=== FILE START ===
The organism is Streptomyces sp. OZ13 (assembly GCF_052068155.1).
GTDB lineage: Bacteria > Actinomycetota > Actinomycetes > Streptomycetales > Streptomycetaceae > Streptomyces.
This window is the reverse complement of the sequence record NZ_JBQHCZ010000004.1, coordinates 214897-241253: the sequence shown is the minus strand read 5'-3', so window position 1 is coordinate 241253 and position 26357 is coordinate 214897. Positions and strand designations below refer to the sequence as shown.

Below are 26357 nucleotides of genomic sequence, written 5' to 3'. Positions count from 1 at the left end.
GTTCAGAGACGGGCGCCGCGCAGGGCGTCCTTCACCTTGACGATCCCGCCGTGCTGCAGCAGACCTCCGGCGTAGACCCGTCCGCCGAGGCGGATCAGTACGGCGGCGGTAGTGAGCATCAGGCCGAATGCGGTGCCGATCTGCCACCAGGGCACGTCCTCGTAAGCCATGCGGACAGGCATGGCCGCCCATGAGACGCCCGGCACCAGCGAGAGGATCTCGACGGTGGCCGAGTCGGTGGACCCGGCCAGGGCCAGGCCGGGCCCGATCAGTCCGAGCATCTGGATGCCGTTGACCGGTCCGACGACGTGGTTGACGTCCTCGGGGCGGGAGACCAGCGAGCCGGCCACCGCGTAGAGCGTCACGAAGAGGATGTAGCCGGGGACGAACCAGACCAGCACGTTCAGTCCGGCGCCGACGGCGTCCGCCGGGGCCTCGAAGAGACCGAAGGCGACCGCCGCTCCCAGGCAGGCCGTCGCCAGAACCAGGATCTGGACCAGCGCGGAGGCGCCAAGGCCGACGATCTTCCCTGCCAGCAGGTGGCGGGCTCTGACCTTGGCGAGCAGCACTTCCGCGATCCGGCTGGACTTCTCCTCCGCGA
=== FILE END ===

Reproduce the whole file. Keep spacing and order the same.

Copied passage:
The organism is Streptomyces sp. OZ13 (assembly GCF_052068155.1).
GTDB lineage: Bacteria > Actinomycetota > Actinomycetes > Streptomycetales > Streptomycetaceae > Streptomyces.
This window is the reverse complement of the sequence record NZ_JBQHCZ010000004.1, coordinates 214897-241253: the sequence shown is the minus strand read 5'-3', so window position 1 is coordinate 241253 and position 26357 is coordinate 214897. Positions and strand designations below refer to the sequence as shown.

Below are 26357 nucleotides of genomic sequence, written 5' to 3'. Positions count from 1 at the left end.
GTTCAGAGACGGGCGCCGCGCAGGGCGTCCTTCACCTTGACGATCCCGCCGTGCTGCAGCAGACCTCCGGCGTAGACCCGTCCGCCGAGGCGGATCAGTACGGCGGCGGTAGTGAGCATCAGGCCGAATGCGGTGCCGATCTGCCACCAGGGCACGTCCTCGTAAGCCATGCGGACAGGCATGGCCGCCCATGAGACGCCCGGCACCAGCGAGAGGATCTCGACGGTGGCCGAGTCGGTGGACCCGGCCAGGGCCAGGCCGGGCCCGATCAGTCCGAGCATCTGGATGCCGTTGACCGGTCCGACGACGTGGTTGACGTCCTCGGGGCGGGAGACCAGCGAGCCGGCCACCGCGTAGAGCGTCACGAAGAGGATGTAGCCGGGGACGAACCAGACCAGCACGTTCAGTCCGGCGCCGACGGCGTCCGCCGGGGCCTCGAAGAGACCGAAGGCGACCGCCGCTCCCAGGCAGGCCGTCGCCAGAACCAGGATCTGGACCAGCGCGGAGGCGCCAAGGCCGACGATCTTCCCTGCCAGCAGGTGGCGGGCTCTGACCTTGGCGAGCAGCACTTCCGCGATCCGGCTGGACTTCTCCTCCGCGA